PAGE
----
"From February to May 2014, Organ and his colleagues surveyed more than 3,300 law students from 15 law schools about their drinking, drug use, and mental health. Twenty-two percent reported binge drinking two or more times in the previous two weeks, and almost a quarter showed signs that they should undergo further testing for alcohol addiction. More than a quarter had received at least one diagnosis of “depression, anxiety, eating disorders, psychosis, personality disorder, and/or substance use disorder,” the study found.
Fourteen percent of law students said they’d used marijuana in the past 30 days, and 2.5 percent said they’d used cocaine in that time. That's higher than the results shown in a 1991 study of 3,388 students at 19 law schools, in which 8 percent of law students reported using marijuana and 1 percent said they'd used cocaine in the previous 30 days."


“In August 2014, the ABA Commission on Lawyer Assistance Programs and the Hazelden Betty Ford Foundation announced that they were collaborating on a major research project to survey current rates of substance abuse, depression and anxiety among licensed attorneys throughout the United States… Citing just a few findings, Krill said 21 percent of the attorneys responding to the survey acknowledged that they are problem drinkers, 28 percent struggle with depression, 19 percent experience anxiety, and 11.5 percent have reported suicidal thoughts. The project surveyed 15,000 lawyers around the United States during 2014 and 2015... Substance abuse plays a role in 40 percent to 70 percent of all disciplinary proceedings and malpractice actions against lawyers, said Krill.”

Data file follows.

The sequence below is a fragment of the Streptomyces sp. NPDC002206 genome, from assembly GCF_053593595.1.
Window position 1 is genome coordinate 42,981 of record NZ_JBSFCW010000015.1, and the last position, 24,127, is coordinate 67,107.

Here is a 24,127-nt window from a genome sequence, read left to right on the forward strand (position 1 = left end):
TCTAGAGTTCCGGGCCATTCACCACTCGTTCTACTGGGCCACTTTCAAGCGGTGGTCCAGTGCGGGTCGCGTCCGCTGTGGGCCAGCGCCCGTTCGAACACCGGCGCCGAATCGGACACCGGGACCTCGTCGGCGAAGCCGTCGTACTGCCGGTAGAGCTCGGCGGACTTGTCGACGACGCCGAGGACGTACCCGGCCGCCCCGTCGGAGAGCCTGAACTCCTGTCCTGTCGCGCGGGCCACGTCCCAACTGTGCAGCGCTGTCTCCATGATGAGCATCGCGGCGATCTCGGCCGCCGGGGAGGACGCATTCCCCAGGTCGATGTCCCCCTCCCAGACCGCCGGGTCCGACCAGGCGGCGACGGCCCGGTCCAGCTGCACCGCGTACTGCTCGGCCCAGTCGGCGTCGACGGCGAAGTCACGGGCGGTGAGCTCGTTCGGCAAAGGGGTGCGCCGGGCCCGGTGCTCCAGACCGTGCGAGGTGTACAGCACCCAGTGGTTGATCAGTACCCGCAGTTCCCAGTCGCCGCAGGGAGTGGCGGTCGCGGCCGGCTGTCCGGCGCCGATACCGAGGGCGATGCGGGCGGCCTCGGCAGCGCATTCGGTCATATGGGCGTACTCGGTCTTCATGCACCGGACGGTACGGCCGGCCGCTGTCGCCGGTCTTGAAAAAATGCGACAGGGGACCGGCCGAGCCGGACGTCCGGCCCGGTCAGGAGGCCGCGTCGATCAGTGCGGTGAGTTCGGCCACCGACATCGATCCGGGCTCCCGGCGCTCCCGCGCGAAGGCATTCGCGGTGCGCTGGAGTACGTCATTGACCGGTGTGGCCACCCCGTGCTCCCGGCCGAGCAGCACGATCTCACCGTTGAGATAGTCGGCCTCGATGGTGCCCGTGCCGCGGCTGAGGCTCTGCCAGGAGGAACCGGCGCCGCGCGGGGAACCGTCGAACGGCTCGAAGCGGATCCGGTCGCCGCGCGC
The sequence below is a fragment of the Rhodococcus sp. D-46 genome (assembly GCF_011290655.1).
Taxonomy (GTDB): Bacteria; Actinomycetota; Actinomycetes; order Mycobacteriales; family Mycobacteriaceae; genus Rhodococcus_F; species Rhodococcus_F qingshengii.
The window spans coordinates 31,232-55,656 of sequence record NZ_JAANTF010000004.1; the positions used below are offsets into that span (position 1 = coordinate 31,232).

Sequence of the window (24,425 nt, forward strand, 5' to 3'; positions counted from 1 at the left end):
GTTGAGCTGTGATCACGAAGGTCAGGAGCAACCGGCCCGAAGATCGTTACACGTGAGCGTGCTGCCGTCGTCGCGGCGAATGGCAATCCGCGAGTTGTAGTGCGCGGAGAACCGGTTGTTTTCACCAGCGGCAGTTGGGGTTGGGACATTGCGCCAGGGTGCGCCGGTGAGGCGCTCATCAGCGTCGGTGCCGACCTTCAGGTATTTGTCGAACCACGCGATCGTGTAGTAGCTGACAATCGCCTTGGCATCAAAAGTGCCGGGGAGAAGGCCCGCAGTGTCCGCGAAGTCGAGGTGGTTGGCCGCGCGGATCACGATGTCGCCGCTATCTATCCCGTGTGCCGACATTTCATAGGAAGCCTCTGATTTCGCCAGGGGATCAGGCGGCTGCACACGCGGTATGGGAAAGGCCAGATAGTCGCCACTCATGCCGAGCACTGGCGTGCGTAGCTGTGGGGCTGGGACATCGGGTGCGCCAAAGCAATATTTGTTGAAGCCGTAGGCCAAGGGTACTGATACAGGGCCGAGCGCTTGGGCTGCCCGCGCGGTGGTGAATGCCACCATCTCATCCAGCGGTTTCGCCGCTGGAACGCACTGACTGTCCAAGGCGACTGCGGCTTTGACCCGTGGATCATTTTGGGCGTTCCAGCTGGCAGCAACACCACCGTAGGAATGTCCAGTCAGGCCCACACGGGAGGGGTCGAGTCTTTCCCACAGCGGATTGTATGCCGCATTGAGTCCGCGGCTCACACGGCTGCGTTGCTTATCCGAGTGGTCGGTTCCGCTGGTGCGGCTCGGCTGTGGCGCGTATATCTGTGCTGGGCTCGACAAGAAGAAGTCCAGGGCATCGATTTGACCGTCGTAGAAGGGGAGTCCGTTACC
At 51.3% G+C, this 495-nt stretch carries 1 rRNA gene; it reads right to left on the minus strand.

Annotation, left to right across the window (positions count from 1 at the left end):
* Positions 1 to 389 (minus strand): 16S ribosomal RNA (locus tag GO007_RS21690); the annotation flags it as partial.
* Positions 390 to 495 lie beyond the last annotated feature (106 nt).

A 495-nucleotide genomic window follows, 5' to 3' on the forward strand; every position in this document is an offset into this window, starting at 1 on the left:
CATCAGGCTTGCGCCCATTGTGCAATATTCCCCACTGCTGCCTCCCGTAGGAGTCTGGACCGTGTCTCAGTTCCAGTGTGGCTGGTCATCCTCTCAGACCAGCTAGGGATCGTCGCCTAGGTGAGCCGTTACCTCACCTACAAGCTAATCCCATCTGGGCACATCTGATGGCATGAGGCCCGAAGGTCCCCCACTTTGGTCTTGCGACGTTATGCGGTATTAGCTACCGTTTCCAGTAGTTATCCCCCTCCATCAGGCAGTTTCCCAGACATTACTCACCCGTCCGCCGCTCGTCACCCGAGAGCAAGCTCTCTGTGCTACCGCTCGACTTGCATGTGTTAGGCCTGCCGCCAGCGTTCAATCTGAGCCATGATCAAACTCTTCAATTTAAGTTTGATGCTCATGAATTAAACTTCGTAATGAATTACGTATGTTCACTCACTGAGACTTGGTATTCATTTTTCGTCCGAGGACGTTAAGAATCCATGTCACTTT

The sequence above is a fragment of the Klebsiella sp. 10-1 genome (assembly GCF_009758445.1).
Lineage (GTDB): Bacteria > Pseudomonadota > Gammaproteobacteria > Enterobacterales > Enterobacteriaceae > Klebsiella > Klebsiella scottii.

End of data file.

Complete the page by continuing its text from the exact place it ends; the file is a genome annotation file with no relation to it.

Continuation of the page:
“In total, over 14% of respondents reported use of some prescription drug without a prescription in the prior 12 months, while roughly 13% of those with a prescription reported sharing their prescription drugs with others in the prior 12 months, with prescription stimulants distributed most frequently, followed by sedatives and pain medication.”


By the way, your one link does note that “Among people aged 12 or older, an estimated 18.9 million misused prescription psychotherapeutic drugs in the past year, representing 7.1 percent of the population,” so in it would appear that law students are TWICE as likely to misuse prescription drugs as the general population. Whoops.

Posted by: Unemployed Northeastern | Dec 17, 2016 11:31:50 PM